Pierre de Fermat’s Link to a High School Student’s Prime Math Proof — Quanta Magazine

My latest column for Quanta Magazine tells the mathematical story of the incredible high school student who proved a result about not-quite prime numbers that had eluded mathematicians for decades.

[Daniel] Larsen was a high school student in 2022 when he proved a result about a certain kind of number that had eluded mathematicians for decades. He proved that Carmichael numbers — a curious kind of not-quite-prime number — could be found more frequently than was previously known, establishing a new theorem that will forever be associated with his work. So, what are Carmichael numbers? To answer that, we need to go back in time.

NCTM 2023

I’ll be in Washington, DC later this week for the National Council of Teachers of Mathematics (NCTM) Annual Meeting, where I will be giving two talks.

On Thursday, Gary Rubinstein and I will be presenting “So, You’re Teaching Precalculus”.

With the College Board’s new Advanced Placement Precalculus course on the horizon, a lot of math teachers will be teaching a brand new course in 2023. What are the big ideas in AP Precalculus? And how might AP Precalculus differ from the courses already taught at your school? In this session we’ll look at the themes that define the AP Precalculus framework and how they link important ideas in algebra, geometry, and trigonometry to what lies ahead in a calculus course.

And on Friday, I’ll be making “A Case for Linear Algebra”.

Students need as many pathways to mathematical success as we can give them, and linear algebra offers a flexible and versatile course option that can fit alongside an established sequence or help define a new one. Come learn about the whys and the hows of teaching linear algebra, and see where the core ideas pop up in the classes you already teach.

Related Posts

Math that Moves the Needle — Quanta Magazine

My latest column for Quanta Magazine explores a century-old geometry problem that anyone who’s ever performed a three-point turn can appreciate.

Imagine you’re rolling down the street in a driverless car when you see a problem ahead. An Amazon delivery driver got their van halfway past a double-parked UPS truck before realizing they couldn’t make it through. Now they’re stuck. And so are you.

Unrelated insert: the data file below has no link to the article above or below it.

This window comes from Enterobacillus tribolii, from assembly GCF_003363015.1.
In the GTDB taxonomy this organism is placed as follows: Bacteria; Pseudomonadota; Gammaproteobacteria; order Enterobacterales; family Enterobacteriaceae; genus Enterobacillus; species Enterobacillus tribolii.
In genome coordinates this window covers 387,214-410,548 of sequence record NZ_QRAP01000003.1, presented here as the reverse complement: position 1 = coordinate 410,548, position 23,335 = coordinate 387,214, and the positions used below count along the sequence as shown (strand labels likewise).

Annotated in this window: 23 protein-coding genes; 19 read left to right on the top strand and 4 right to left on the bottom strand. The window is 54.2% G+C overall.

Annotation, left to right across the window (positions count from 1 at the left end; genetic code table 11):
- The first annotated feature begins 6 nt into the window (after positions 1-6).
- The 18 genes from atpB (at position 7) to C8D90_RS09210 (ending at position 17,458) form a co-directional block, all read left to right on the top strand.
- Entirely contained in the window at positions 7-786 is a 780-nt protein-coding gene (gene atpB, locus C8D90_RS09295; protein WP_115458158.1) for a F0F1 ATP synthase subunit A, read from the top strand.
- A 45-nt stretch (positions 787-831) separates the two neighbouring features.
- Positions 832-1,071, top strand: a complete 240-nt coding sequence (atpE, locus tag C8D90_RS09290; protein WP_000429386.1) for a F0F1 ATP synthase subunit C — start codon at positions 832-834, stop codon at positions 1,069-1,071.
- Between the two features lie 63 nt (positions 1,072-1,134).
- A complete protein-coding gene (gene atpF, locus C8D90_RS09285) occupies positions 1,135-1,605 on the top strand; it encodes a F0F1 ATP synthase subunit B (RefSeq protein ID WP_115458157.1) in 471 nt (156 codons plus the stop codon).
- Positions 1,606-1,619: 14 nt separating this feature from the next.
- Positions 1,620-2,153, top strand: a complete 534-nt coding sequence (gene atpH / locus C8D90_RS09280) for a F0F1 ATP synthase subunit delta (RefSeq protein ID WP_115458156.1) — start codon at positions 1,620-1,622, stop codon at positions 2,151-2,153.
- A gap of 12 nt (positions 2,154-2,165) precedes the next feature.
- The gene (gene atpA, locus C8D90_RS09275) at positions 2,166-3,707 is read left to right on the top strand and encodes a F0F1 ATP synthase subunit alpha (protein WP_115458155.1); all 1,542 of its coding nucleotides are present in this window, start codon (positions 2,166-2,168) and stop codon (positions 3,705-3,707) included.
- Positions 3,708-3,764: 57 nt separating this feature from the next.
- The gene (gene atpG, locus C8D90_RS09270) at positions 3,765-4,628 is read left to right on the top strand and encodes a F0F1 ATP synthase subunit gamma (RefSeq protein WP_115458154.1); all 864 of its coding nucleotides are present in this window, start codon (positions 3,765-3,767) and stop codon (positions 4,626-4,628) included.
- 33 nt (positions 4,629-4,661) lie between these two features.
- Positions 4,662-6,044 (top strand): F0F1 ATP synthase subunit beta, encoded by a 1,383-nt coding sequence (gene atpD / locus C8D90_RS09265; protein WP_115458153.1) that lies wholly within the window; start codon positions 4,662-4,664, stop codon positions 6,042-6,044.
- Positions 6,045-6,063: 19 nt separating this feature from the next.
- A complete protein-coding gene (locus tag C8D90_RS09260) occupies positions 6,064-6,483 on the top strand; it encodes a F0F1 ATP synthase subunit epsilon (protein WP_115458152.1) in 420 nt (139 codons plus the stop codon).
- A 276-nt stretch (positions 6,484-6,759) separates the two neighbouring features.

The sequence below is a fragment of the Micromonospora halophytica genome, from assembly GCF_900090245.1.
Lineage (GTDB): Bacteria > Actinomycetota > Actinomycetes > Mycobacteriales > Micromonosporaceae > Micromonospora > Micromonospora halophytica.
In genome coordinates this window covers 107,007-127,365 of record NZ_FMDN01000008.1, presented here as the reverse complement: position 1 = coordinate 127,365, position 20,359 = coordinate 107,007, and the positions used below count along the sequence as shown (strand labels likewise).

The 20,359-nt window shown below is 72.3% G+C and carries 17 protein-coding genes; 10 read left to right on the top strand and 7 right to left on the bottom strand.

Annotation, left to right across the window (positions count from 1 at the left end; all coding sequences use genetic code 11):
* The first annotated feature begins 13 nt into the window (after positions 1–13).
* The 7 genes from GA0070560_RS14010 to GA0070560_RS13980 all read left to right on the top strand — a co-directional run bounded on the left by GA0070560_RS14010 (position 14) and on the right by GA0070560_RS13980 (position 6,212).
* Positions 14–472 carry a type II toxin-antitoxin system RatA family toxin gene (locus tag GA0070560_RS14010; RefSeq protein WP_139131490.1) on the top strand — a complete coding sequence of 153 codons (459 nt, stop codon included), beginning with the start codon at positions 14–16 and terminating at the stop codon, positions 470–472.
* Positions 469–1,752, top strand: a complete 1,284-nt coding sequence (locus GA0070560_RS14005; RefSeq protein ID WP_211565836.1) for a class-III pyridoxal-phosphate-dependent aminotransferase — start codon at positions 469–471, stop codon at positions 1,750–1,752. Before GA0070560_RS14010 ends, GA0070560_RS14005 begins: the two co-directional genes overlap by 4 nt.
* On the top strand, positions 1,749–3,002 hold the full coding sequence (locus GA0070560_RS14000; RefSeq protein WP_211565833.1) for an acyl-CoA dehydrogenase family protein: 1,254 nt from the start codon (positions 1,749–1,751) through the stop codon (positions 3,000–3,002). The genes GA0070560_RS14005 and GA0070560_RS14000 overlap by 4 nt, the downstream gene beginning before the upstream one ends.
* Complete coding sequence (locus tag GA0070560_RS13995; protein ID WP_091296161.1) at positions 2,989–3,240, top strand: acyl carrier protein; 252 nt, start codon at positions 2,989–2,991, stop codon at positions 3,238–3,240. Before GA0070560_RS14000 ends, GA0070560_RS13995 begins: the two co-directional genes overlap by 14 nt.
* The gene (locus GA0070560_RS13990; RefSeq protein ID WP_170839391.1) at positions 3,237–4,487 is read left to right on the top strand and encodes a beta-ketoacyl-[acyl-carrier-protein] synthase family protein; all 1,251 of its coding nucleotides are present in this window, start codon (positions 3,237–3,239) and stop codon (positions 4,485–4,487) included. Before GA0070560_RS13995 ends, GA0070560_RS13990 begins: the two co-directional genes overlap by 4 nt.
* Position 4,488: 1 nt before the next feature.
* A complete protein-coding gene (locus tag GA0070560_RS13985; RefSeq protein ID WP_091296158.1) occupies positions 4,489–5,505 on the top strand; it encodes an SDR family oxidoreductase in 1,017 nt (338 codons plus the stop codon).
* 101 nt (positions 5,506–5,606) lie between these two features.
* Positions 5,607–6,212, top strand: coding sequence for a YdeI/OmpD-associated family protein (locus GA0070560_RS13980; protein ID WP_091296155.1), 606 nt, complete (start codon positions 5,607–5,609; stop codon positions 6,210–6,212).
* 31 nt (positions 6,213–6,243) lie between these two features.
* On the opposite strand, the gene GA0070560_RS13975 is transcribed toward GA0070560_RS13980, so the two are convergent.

There’s a fun math problem here about how much space you need to turn your car around, and mathematicians have been working on an idealized version of it for over 100 years. It started in 1917 when the Japanese mathematician Sōichi Kakeya posed a problem that sounds a little like our traffic jam. Suppose you’ve got an infinitely thin needle of length 1. What’s the area of the smallest region in which you can turn the needle 180 degrees and return it to its original position? This is known as Kakeya’s needle problem, and mathematicians are still studying variations of it. Let’s take a look at the simple geometry that makes Kakeya’s needle problem so interesting and surprising.

You can read all about the surprising resolution of Kakeya’s needle problem in my full column for Quanta Magazine.

Jaipur Literature Festival New York

I’m thrilled to be a part of the upcoming Jaipur Literature Festival in New York City, where I’ll be in conversation with mathematician and novelist Manil Suri. Manil’s latest book, The Big Bang of Numbers, is a tour of mathematics from the ground up, allowing the reader to the experience of the power of mathematical creation as Manil constructs the universe using only math. It is a fun, friendly, and one-of-a-kind book.

In our JLF session A Universe Built on Math, Manil and I will be talking about math, writing, teaching, and everything in between. The talk is happening on September 13th at 4:30 pm at the Asia Society. All the details can be found here.

Math Patterns That Go On Forever but Never Repeat — Quanta Magazine

I wrote a column for Quanta Magazine on the recently discovered “hat tile”, the first ever aperiodic monotile!

Have you ever admired how the slats of a hardwood floor fit together so cleanly, or how the hexagons underneath your bathroom rug perfectly meet up? These are examples of geometric tilings, arrangements of shapes that fit snugly together while filling up space. Two-dimensional tilings are admired all around the world, both for their beauty — as seen in the artistry of mosaics in cathedrals and mosques around the world — and for their utility, in walls and floors everywhere.

In math, tilings are often appreciated for their regular patterns. But mathematicians also find beauty in irregularity. It’s this kind of beauty that a retired print technician was seeking when he recently discovered the first “aperiodic monotile”— a single tile that fills up the plane in a non-repeating pattern. To get a handle on this big discovery, let’s start by thinking about a simpler problem: how to tile a line.